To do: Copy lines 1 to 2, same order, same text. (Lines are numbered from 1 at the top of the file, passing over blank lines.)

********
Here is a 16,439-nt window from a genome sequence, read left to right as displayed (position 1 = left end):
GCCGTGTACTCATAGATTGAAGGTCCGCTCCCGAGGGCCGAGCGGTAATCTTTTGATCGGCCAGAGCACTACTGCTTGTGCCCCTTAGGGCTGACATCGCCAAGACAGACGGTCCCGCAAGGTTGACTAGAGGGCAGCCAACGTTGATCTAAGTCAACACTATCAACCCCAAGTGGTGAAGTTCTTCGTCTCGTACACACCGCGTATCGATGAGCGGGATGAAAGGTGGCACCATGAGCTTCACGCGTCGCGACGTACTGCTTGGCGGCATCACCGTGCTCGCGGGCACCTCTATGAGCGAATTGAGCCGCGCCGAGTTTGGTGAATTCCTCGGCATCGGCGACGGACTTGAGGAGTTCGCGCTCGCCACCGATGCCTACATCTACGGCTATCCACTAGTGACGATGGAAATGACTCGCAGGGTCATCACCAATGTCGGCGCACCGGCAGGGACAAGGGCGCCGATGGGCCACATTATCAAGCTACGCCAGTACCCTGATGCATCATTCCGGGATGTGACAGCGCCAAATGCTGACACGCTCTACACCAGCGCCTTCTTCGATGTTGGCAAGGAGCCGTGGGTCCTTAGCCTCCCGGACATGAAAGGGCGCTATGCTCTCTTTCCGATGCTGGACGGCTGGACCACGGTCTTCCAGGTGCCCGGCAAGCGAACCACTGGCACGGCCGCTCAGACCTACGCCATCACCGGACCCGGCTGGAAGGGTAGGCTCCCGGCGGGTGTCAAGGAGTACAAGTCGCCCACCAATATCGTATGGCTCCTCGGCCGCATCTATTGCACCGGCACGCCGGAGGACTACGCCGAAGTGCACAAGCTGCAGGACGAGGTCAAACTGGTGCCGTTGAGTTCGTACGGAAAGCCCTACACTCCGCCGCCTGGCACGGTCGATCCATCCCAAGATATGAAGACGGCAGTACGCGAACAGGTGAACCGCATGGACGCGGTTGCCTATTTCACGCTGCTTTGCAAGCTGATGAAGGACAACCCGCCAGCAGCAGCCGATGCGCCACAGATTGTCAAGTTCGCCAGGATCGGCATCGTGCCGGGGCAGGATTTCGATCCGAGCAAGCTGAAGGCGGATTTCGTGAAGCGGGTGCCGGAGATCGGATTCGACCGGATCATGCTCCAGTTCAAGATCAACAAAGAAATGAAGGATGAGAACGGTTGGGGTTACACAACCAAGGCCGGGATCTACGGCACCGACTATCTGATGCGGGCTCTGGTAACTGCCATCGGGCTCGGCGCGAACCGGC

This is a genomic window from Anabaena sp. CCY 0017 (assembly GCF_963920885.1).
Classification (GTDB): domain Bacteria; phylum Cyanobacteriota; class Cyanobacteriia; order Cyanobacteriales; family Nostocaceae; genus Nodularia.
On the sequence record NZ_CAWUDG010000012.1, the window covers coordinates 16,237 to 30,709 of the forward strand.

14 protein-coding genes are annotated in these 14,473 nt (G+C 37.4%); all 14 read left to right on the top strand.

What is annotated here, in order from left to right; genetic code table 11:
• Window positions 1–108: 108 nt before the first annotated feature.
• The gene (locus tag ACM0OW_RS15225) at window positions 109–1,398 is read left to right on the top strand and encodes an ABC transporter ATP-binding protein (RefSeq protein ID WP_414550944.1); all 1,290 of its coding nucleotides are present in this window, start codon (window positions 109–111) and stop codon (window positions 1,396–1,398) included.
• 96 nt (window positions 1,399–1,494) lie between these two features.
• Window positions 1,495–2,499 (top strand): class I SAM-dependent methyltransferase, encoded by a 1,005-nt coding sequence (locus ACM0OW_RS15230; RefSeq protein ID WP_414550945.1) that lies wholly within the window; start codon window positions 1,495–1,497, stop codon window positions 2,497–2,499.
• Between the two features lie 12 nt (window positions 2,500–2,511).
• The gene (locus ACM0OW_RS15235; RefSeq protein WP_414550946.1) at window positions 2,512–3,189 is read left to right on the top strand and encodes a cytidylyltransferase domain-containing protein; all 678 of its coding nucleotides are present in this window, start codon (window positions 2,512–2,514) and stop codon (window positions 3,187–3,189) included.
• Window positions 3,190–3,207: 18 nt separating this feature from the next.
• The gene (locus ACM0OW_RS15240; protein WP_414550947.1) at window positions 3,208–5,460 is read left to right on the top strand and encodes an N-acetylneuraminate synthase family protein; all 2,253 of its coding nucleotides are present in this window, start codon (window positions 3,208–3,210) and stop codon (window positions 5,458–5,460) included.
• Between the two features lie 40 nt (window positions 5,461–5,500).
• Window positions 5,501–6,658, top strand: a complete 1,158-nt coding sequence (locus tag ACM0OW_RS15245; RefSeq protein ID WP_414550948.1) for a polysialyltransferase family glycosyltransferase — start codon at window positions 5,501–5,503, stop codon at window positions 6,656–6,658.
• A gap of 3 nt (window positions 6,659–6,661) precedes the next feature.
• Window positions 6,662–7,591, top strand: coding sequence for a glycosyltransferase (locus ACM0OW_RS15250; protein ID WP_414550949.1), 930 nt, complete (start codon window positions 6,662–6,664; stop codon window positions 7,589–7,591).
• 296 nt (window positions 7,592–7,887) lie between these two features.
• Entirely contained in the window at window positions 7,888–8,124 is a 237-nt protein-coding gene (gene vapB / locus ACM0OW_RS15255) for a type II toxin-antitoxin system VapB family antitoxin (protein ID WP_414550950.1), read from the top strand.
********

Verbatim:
Here is a 16,439-nt window from a genome sequence, read left to right as displayed (position 1 = left end):
GCCGTGTACTCATAGATTGAAGGTCCGCTCCCGAGGGCCGAGCGGTAATCTTTTGATCGGCCAGAGCACTACTGCTTGTGCCCCTTAGGGCTGACATCGCCAAGACAGACGGTCCCGCAAGGTTGACTAGAGGGCAGCCAACGTTGATCTAAGTCAACACTATCAACCCCAAGTGGTGAAGTTCTTCGTCTCGTACACACCGCGTATCGATGAGCGGGATGAAAGGTGGCACCATGAGCTTCACGCGTCGCGACGTACTGCTTGGCGGCATCACCGTGCTCGCGGGCACCTCTATGAGCGAATTGAGCCGCGCCGAGTTTGGTGAATTCCTCGGCATCGGCGACGGACTTGAGGAGTTCGCGCTCGCCACCGATGCCTACATCTACGGCTATCCACTAGTGACGATGGAAATGACTCGCAGGGTCATCACCAATGTCGGCGCACCGGCAGGGACAAGGGCGCCGATGGGCCACATTATCAAGCTACGCCAGTACCCTGATGCATCATTCCGGGATGTGACAGCGCCAAATGCTGACACGCTCTACACCAGCGCCTTCTTCGATGTTGGCAAGGAGCCGTGGGTCCTTAGCCTCCCGGACATGAAAGGGCGCTATGCTCTCTTTCCGATGCTGGACGGCTGGACCACGGTCTTCCAGGTGCCCGGCAAGCGAACCACTGGCACGGCCGCTCAGACCTACGCCATCACCGGACCCGGCTGGAAGGGTAGGCTCCCGGCGGGTGTCAAGGAGTACAAGTCGCCCACCAATATCGTATGGCTCCTCGGCCGCATCTATTGCACCGGCACGCCGGAGGACTACGCCGAAGTGCACAAGCTGCAGGACGAGGTCAAACTGGTGCCGTTGAGTTCGTACGGAAAGCCCTACACTCCGCCGCCTGGCACGGTCGATCCATCCCAAGATATGAAGACGGCAGTACGCGAACAGGTGAACCGCATGGACGCGGTTGCCTATTTCACGCTGCTTTGCAAGCTGATGAAGGACAACCCGCCAGCAGCAGCCGATGCGCCACAGATTGTCAAGTTCGCCAGGATCGGCATCGTGCCGGGGCAGGATTTCGATCCGAGCAAGCTGAAGGCGGATTTCGTGAAGCGGGTGCCGGAGATCGGATTCGACCGGATCATGCTCCAGTTCAAGATCAACAAAGAAATGAAGGATGAGAACGGTTGGGGTTACACAACCAAGGCCGGGATCTACGGCACCGACTATCTGATGCGGGCTCTGGTAACTGCCATCGGGCTCGGCGCGAACCGGC